Who says slime can’t be used as a tool for scientific inquiry?
Having trouble thinking up cool and creative slime science fair projects with your kids?
Science fair projects can easily turn into a massive tug of war with your kids – mainly you tugging them to get something done, and them pulling your hair out.
Kids love to make slime.
Why not combine making slime with your science fair project? OK, you might want to say that making slime in and of itself isn’t really a science fair project – but what if you could use your slime as a tool to amp up your science fair projects?
Below are slime science fair project ideas that promote inquiry based science and will be a ton of fun for your kids.
Don’t forget to grab a small notebook and your camera as you are making your slime and using it to test things. It takes a little extra effort up front, but making your board will be a million times easier if you don’t have to completely redo your project the night before to get content!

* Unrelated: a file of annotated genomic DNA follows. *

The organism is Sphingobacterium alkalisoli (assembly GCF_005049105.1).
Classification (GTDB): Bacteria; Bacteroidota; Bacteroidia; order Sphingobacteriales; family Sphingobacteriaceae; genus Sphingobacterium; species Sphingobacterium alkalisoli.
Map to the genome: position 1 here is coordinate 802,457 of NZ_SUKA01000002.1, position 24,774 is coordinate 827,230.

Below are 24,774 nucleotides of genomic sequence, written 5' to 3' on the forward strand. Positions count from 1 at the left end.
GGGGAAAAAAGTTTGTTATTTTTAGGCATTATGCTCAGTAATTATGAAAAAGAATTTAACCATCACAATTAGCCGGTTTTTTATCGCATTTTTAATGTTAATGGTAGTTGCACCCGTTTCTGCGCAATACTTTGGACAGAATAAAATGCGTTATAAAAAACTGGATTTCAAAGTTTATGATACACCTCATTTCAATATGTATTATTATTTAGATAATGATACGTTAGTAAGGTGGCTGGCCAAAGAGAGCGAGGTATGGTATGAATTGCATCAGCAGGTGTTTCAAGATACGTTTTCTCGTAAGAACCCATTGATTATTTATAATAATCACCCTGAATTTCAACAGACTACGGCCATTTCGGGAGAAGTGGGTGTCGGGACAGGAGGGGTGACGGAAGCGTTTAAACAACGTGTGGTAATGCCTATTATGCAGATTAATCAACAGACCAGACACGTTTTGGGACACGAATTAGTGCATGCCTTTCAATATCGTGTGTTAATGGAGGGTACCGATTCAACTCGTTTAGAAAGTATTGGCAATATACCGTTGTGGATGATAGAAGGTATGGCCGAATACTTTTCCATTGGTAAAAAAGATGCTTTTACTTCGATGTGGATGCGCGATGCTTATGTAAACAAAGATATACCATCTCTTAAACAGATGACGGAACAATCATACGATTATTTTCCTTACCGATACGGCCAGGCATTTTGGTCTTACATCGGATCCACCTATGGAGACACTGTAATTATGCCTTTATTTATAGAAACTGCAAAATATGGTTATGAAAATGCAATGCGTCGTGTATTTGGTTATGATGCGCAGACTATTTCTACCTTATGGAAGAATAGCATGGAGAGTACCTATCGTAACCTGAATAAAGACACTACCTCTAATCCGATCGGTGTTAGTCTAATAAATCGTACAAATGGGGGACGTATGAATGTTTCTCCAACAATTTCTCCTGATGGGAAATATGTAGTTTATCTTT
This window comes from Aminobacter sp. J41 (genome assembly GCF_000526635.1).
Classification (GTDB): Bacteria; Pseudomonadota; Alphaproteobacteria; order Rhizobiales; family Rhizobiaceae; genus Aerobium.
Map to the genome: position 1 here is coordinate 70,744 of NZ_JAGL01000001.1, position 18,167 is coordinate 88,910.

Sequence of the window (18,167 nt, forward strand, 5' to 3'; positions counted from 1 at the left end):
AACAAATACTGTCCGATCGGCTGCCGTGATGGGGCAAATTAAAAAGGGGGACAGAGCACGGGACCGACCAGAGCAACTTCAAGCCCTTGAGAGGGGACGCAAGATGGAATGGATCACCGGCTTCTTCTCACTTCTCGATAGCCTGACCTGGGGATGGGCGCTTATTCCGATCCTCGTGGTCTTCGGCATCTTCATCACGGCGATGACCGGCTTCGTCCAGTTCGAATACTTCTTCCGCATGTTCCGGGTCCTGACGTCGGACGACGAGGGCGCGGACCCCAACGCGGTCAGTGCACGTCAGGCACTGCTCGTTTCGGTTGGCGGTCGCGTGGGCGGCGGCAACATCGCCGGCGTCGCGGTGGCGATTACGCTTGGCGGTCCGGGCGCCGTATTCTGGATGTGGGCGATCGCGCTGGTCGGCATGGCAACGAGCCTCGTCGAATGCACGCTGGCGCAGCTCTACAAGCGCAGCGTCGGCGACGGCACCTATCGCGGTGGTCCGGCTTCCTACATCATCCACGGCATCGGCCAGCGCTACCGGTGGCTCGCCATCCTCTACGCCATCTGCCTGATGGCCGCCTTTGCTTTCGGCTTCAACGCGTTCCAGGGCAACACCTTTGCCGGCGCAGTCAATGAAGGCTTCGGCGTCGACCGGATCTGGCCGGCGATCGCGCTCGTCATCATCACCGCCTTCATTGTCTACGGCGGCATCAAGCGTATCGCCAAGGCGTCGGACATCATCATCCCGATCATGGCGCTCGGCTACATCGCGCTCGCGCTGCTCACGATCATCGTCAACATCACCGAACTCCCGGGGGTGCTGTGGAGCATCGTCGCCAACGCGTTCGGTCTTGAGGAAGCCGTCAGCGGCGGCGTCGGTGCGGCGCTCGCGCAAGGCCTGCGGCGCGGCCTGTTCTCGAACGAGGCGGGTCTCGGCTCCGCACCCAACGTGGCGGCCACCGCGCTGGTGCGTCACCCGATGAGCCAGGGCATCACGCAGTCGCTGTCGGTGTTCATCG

7 Science Fair Projects with Slime Science
Because we all need more slime science fair project ideas, right?
1. Magnetic field line slime science
Slime science fair projects are awesome because kids love slime! You will need to make our recipe for magnetic slime first, then you can use it to ask questions such as:
What makes magnetic slime magnetic?
Instead of adding in iron filings let kids choose a variety of items to add to their slime to see if it makes it magnetic. Ideas include glitter, sawdust, tiny paper confetti, little foam balls, etc.
Try to keep the objects you add in to slime small. Then test to see which slimes you made are magnetic and which are not. Is there a common thread? Can plastics be magnetic? Paper? Metal? You see how this can turn into a stellar science fair project?
What do magnetic field lines look like?
Magnetic field lines are one of the few forces of nature we can actually see (unlike gravity or the strong force). Use your batch of magnetic slime to view the magnetic field lines of a variety of different magnets. Does the shape of the magnet affect the magnetic field lines? Do stronger magnets create more magnetic field lines? What happens when you add magnets together? What if you hold two magnets close to each other?